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Privatization Fails to Impress
Domestic Economy

Privatization Fails to Impress

Nine years after the declaration of general policies of Article 44 of the Constitution by the Leader of the Islamic Revolution Ayatollah Seyyed Ali Khamenei, which calls for privatization of major state-owned companies, proper implementation of the law remains a major challenge.
Of the 1,100 state-owned companies listed for privatization, only 50% were ceded to the private sector by the end of last Iranian year (March 20), according to deputy economy minister and head of the Iranian Privatization Organization, Ashraf Abdollahpour Hosseini.  
“Majority of the privatized companies so far have been small and medium size enterprises while most large companies were acquired by quasi-government organizations, as the genuine private sector could not afford them,” Mehr News Agency quoted him as saying.
He criticized the managers of government organizations, blaming them for resisting the process of privatization rather than supporting it.
Privatization has been on the government agenda since the early 1990s when the first Five-Year Development Plan (1991-1996) was prepared, but not until the third FYDP was it considered seriously.
A major step forward towards privatization was in July 2006 when the Leader approved and decreed a new interpretation of Article 44, calling on the government to accelerate the process of implementing the general guidelines of Article 44, “to support the targets envisioned by the 20-Year National Vision Plan (2005-2025) and promote economic development, social justice and poverty alleviation.”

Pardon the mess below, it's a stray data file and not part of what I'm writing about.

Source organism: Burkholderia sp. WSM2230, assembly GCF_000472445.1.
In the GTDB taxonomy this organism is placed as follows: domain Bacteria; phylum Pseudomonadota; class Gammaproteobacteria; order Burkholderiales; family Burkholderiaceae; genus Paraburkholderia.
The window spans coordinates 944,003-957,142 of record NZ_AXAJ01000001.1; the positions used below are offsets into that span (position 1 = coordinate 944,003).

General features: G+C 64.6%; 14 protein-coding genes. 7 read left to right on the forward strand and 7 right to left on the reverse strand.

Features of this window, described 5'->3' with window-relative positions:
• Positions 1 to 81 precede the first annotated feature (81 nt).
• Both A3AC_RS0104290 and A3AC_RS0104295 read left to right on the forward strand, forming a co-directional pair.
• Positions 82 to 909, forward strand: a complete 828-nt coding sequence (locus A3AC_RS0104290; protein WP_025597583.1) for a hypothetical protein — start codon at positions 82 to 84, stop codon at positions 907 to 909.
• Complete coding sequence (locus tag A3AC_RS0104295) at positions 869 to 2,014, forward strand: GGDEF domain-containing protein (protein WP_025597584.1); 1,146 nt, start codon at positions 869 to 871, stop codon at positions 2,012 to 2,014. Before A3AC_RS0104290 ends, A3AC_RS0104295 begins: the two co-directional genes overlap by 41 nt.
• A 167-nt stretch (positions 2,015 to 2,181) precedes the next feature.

The main objectives of the privatization program include reducing the government’s role and promoting the private sector in economic activities to accelerate economic, reducing the financial burden on the government encumbered as a result of its controlling share in economic activities and enhancing efficiency and productivity in large enterprises.
The decree obliged the government to transfer 80% shares of the companies subject to Article 44 of the Constitution to public ownership. These companies included downstream oil and gas industries, large mines, government banks, post and telecommunications, aviation and shipping organizations, insurance companies, power provision companies and all government companies except those in which the government has a monopoly.
While efforts have been made over the past nine years to implement the law’s provisions, experts believe full implementation of the law has not yet been realized and has, at times, even deviated from its main objectives.
Lack of trust in the competence of private companies and transfer of state-owned companies to quasi-government organizations, challenges in pricing stocks of the listed government organizations and the private sector’s inability to purchase stocks of listed companies are some of the main challenges in implementing the law.
Critics of privatization also point out that some of the companies listed for privatization were never actually privatized as they were transferred to pension funds and foundations as part of the government’s huge debts to such organizations.
Ever since President Hassan Rouhani assumed office in August 2013, the privatization pace has slowed down. “It could be a sign that the government intends to implement real privatization rather than transferring ownership to quasi-government organizations,” economic expert, Morteza Delkhosh told ISNA.
In any case, future privatization steps will need to focus more on promoting the real private sector and increasing efficiency and productivity.

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